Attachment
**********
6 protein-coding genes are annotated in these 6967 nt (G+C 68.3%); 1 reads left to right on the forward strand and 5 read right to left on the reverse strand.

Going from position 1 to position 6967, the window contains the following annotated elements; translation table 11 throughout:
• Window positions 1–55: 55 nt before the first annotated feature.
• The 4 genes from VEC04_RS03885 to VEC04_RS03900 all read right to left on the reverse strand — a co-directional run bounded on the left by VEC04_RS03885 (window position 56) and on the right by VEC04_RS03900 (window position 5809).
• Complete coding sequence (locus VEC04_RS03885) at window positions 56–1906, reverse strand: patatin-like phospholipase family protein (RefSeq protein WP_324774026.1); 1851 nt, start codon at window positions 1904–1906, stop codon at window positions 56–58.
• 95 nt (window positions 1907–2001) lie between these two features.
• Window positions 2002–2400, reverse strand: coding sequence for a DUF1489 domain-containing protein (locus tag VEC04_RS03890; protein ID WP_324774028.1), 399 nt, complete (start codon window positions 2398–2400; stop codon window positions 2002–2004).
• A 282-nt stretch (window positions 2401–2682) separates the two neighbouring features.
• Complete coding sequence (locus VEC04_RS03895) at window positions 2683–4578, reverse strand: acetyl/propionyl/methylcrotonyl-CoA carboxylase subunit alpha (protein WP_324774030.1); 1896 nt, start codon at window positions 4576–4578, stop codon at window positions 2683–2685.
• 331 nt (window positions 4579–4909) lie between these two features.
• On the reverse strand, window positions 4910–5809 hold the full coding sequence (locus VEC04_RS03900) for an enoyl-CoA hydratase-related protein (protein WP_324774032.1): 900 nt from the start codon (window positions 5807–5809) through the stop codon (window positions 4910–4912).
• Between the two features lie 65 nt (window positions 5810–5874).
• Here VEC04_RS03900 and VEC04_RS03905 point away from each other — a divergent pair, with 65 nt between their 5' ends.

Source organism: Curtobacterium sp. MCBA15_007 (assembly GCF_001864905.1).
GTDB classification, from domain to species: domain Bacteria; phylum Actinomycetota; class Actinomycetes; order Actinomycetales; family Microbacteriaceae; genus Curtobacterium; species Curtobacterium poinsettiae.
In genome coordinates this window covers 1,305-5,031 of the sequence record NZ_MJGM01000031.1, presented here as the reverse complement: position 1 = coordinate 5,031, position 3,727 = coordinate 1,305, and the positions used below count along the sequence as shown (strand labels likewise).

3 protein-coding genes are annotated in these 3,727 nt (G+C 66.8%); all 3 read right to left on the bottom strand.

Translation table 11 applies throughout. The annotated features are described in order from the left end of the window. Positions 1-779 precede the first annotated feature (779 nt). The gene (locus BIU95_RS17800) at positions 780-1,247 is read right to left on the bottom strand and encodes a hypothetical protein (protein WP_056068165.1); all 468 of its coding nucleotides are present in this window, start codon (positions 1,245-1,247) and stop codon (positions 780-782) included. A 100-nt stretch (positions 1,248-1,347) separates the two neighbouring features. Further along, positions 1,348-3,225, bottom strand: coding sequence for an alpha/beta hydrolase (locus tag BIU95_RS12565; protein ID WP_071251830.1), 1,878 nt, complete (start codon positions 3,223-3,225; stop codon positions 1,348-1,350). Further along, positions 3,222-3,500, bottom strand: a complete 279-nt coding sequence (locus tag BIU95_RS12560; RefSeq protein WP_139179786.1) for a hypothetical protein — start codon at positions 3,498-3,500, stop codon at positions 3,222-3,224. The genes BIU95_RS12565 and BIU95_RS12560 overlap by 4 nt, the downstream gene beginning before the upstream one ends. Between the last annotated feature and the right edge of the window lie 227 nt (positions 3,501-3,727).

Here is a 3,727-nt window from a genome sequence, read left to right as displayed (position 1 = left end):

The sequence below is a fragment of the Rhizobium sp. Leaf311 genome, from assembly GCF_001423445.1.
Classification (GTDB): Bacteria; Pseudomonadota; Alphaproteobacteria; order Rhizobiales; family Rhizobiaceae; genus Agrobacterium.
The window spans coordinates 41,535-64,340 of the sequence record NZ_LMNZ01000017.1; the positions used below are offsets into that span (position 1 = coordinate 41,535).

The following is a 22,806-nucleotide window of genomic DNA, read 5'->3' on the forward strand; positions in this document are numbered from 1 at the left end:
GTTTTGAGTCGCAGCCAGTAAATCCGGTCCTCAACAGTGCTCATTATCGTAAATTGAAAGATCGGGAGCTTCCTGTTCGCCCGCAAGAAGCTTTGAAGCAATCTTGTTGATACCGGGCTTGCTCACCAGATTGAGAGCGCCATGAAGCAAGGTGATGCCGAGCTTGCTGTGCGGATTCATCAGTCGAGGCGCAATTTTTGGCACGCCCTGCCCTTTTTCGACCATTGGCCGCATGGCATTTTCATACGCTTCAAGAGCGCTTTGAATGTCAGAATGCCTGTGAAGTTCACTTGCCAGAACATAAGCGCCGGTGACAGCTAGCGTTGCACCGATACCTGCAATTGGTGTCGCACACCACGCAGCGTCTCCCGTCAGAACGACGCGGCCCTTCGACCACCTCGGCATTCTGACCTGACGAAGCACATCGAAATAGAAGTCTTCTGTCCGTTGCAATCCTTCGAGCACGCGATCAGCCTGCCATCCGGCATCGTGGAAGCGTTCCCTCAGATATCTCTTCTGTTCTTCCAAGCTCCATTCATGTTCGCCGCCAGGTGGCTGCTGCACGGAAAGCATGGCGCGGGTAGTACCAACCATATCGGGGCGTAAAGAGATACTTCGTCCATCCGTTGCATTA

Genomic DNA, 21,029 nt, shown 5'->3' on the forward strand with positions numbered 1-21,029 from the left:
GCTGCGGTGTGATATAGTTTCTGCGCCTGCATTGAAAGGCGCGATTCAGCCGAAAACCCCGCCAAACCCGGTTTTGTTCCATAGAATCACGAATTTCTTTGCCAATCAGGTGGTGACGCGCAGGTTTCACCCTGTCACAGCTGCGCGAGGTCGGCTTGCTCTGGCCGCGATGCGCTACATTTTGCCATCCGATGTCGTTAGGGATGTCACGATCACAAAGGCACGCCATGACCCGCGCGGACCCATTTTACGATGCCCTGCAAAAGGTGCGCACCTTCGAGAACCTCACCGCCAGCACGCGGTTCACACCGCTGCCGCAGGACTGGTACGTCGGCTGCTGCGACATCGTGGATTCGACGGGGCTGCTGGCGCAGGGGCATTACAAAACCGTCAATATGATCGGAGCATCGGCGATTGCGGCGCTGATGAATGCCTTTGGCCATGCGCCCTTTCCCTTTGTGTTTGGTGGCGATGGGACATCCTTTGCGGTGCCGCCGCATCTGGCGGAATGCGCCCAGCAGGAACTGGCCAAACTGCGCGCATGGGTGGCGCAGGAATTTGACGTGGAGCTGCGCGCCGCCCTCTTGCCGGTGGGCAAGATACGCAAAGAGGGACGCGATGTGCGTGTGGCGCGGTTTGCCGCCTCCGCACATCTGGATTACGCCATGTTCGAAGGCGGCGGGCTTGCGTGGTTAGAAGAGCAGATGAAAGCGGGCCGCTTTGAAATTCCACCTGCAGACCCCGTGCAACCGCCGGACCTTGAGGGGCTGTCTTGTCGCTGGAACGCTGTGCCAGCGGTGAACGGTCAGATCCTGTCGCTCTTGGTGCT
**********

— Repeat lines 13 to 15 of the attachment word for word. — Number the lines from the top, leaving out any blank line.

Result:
• Here VEC04_RS03900 and VEC04_RS03905 point away from each other — a divergent pair, with 65 nt between their 5' ends.

Source organism: Curtobacterium sp. MCBA15_007 (assembly GCF_001864905.1).
GTDB classification, from domain to species: domain Bacteria; phylum Actinomycetota; class Actinomycetes; order Actinomycetales; family Microbacteriaceae; genus Curtobacterium; species Curtobacterium poinsettiae.